AbstractBackground and Purpose—
The size variation of single subcortical infarcts (SSIs) may be because of differences in stroke mechanisms or branching patterns of perforators. We aim to investigate this issue using high-resolution MRI.Methods—
Patients with high-resolution MRI–identified SSI without significant (≥50%) middle cerebral artery stenosis were enrolled. Perforator stems were defined as perforators originating from the middle cerebral artery and perforator branches as linear structures inside the infarcted area, traceable from >2 adjacent slices. The branching index was calculated as the number of perforator branches divided by the number of perforator stems. Clinical and imaging characteristics were compared between large (≥20 mm in diameter) and small SSI groups.Results—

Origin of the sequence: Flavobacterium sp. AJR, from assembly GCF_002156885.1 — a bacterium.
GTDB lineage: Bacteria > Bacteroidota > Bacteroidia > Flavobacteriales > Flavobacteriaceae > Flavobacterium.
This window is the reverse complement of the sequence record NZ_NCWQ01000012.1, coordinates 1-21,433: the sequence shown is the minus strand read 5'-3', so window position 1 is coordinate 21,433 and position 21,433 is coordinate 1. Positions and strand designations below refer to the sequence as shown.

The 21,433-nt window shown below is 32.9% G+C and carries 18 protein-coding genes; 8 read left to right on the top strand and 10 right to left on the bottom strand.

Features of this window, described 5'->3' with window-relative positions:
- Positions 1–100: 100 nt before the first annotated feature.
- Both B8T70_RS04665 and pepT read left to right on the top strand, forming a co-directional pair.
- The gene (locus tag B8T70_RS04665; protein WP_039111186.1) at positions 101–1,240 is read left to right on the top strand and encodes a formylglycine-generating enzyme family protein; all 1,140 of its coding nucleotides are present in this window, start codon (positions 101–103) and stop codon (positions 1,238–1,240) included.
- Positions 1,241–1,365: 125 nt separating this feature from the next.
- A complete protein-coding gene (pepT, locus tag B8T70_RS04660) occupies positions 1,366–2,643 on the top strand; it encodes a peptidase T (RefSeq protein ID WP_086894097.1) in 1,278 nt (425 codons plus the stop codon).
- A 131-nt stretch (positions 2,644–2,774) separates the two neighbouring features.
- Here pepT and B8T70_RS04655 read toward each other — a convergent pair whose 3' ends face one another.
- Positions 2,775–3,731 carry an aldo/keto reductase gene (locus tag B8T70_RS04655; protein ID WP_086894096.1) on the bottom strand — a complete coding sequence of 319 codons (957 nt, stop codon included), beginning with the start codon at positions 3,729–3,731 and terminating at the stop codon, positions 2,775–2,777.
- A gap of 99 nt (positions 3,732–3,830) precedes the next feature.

Forty-one patients (10 large and 31 small SSIs) were enrolled. Larger SSIs were more closely associated with diabetes mellitus and severe neurological dysfunction but not with the presence of middle cerebral artery plaque. Although there was no difference in the number of perforator stems, the number of perforator branches (4.8±2.2 versus 2.3±1.4; P=0.005) and branching index (2.9±1.0 versus 1.2±0.8; P<0.001) was higher in the large SSI group. SSI diameter showed a significant correlation with the number of perforator branches (r=0.630; P<0.001) and branching index (r=0.750; P<0.001).Conclusions—
SSI diameter seems to be associated with anatomic branching variation rather than the mechanism of stroke. Definition of small vessel disease with lesion diameter criteria may not be appropriate.